This summer’s drought has made it clear that there are some people who have no idea what to do when disaster strikes. Sadly, there are also some people who aren’t even aware that there is a drought. They just revel in another hot, sunny day.
The real gardeners were beginning to wring their hands and worry by the end of May. Their gardens had already taken a beating from the hard freezes at the end of April. They were watching a pattern of little or no rain repeat itself, week after week.
For new or inexperienced gardeners, a few basic tools and techniques can make a bad situation better. See what you already have – and see what may not be doing the job.
The first tool in every gardener’s collection should be a rain gauge. Having at least one can give you immediate feedback on how much the last popcorn shower dumped on the garden. It is not accurate to listen to the weather and see that your county got one inch of water. The sad reality is that your garden could have received 1/10 of an inch. Place your rain gauge where no people-initiated water gets into it. Check, and hopefully empty, the gauge after every rain event. If the standard is one inch of water per week, you need to know where your rain total is and how much you have to water. But keep in mind that if you got four inches of rain, that does not mean that you can forget watering for a month. Water travels rapidly through most soils and it may not last a week if the ground is dry.
During most Michigan summers and especially these hot, dry months, having enough feet of garden hoses is critical. You should have enough hose to reach everything that you want to water. A couple days of being the bucket brigade will knock all the fun out of carrying water. Hose labels that state, “flexible, light duty hose” are just code for: the hose will kink on itself in warm weather. And you will spend half of your watering time straightening it out after moving it.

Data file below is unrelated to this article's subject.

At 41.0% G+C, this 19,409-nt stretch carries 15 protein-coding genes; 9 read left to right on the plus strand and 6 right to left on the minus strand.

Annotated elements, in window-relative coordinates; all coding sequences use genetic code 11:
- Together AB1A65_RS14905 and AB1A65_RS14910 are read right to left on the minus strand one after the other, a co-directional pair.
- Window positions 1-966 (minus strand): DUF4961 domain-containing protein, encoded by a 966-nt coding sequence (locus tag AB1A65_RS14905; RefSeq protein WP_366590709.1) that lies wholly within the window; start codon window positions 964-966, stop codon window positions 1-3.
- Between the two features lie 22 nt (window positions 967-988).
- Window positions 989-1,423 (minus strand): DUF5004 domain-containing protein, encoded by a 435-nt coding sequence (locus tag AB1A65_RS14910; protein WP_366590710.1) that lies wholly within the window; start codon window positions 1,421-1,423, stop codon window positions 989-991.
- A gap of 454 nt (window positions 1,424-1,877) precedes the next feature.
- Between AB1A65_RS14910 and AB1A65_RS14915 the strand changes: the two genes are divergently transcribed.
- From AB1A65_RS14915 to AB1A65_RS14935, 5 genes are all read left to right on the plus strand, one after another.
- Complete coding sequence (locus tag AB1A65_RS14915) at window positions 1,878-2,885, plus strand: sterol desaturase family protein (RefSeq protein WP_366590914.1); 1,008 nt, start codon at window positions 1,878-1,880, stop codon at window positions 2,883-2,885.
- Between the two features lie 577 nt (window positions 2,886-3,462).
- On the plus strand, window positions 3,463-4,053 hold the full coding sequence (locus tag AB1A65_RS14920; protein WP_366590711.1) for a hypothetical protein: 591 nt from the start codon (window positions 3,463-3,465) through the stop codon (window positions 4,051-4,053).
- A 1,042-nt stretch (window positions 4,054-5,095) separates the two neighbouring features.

Trowel or small shovel
Use your trowel to check how much moisture is in the soil. If you are finding 12 inches of damp soil in a garden bed, you may not need to water. But if you find the top three inches only are moist, it’s time to water more often or for a longer period of time.
Keep annuals,perennials,vegetables, trees and shrubs mulched with three inches of wood chips or other organic material. This will keep soil temperatures cooler and prevent top evaporation so your water work lasts longer.
Lawn irrigation system
Do not assume that your lawn irrigation system is supplying enough water to your trees, shrubs, annuals and perennials. If the system was set up correctly, only the top three or four inches is getting water. Your trees and shrubs have most of their roots in the top 18-24 inches of soil and many of the herbaceous plants are rooted to around 12 inches. And this where your non-kinky hoses can be used.
Related resources on water use or drought:
- MSU Extension drought resources
- Gardening tips for wise use of your water resources, Mary Wilson, MSU Extension
- Impacts of summer weather on landscape plants, Stephen Fouch, MSU Extension
- Native plants for Michigan landscapes: Part 1 – Trees, Mary Wilson, MSU Extension
- Native plants for Michigan landscapes: Part 2 – Shrubs, Mary Wilson, MSU Extension
- Silence of the soaker hoses, Gretchen Voyle, MSU Extension
- Tough plants for tough places: Grasses, Rebecca Finneran, MSU Extension
- Water saving perennials: Carefree and beautiful without the fuss, Rebecca Finneran, MSU Extension
- Gardening in Michigan
This article was written by Gretchen Voyle for MSU Extension. For more information, visit http://www.msue.msu.edu. To contact an expert in your area, visit http://expert.msue.msu.edu, or call 1-888-MSUE4MI.